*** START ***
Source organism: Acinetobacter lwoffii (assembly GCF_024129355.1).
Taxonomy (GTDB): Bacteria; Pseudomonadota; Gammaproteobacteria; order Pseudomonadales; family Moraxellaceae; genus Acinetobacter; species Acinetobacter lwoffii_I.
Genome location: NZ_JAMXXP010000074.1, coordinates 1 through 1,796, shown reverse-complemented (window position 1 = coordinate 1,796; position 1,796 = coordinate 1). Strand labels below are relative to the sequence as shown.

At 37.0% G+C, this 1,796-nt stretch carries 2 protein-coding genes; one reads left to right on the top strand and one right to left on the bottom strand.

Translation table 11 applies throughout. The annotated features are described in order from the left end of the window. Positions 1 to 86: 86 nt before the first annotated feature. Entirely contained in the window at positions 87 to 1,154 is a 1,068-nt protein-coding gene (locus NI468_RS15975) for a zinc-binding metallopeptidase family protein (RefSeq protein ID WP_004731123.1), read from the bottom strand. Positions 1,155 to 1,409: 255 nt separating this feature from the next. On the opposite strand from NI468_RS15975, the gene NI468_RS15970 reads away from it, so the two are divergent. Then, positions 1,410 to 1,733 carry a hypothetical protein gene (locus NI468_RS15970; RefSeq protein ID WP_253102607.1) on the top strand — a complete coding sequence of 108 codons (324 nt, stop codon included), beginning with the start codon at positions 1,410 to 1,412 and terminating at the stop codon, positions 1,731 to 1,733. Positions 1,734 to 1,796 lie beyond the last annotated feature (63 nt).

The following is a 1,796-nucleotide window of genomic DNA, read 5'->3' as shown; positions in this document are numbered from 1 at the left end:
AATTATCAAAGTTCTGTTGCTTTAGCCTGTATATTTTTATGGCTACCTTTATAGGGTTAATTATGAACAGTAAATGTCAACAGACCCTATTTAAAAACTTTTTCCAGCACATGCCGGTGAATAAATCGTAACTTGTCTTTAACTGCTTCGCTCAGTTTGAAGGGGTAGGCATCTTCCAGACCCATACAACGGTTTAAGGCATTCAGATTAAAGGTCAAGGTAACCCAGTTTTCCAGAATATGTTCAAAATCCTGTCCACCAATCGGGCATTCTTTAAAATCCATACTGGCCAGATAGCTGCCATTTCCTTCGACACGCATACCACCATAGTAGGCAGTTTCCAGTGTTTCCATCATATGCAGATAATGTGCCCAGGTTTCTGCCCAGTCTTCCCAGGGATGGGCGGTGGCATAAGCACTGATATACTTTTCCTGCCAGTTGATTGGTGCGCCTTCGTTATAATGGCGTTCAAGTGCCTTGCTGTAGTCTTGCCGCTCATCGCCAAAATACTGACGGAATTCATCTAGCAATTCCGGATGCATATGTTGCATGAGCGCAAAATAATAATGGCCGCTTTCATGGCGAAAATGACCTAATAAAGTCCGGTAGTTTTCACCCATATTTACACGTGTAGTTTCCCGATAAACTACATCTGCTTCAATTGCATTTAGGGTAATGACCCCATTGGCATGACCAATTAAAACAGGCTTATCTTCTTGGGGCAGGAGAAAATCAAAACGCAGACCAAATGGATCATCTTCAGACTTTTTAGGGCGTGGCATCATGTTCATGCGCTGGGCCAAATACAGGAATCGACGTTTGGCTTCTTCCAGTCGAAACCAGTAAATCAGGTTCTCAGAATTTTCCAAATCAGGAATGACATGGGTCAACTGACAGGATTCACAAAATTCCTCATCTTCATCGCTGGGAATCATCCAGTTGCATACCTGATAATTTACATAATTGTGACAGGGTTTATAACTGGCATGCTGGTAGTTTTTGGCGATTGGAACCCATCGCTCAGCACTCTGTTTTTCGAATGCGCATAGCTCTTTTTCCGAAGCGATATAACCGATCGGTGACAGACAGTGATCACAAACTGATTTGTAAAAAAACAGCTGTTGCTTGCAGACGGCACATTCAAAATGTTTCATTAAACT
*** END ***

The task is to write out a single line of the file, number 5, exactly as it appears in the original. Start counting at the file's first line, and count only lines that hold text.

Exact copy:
Translation table 11 applies throughout. The annotated features are described in order from the left end of the window. Positions 1 to 86: 86 nt before the first annotated feature. Entirely contained in the window at positions 87 to 1,154 is a 1,068-nt protein-coding gene (locus NI468_RS15975) for a zinc-binding metallopeptidase family protein (RefSeq protein ID WP_004731123.1), read from the bottom strand. Positions 1,155 to 1,409: 255 nt separating this feature from the next. On the opposite strand from NI468_RS15975, the gene NI468_RS15970 reads away from it, so the two are divergent. Then, positions 1,410 to 1,733 carry a hypothetical protein gene (locus NI468_RS15970; RefSeq protein ID WP_253102607.1) on the top strand — a complete coding sequence of 108 codons (324 nt, stop codon included), beginning with the start codon at positions 1,410 to 1,412 and terminating at the stop codon, positions 1,731 to 1,733. Positions 1,734 to 1,796 lie beyond the last annotated feature (63 nt).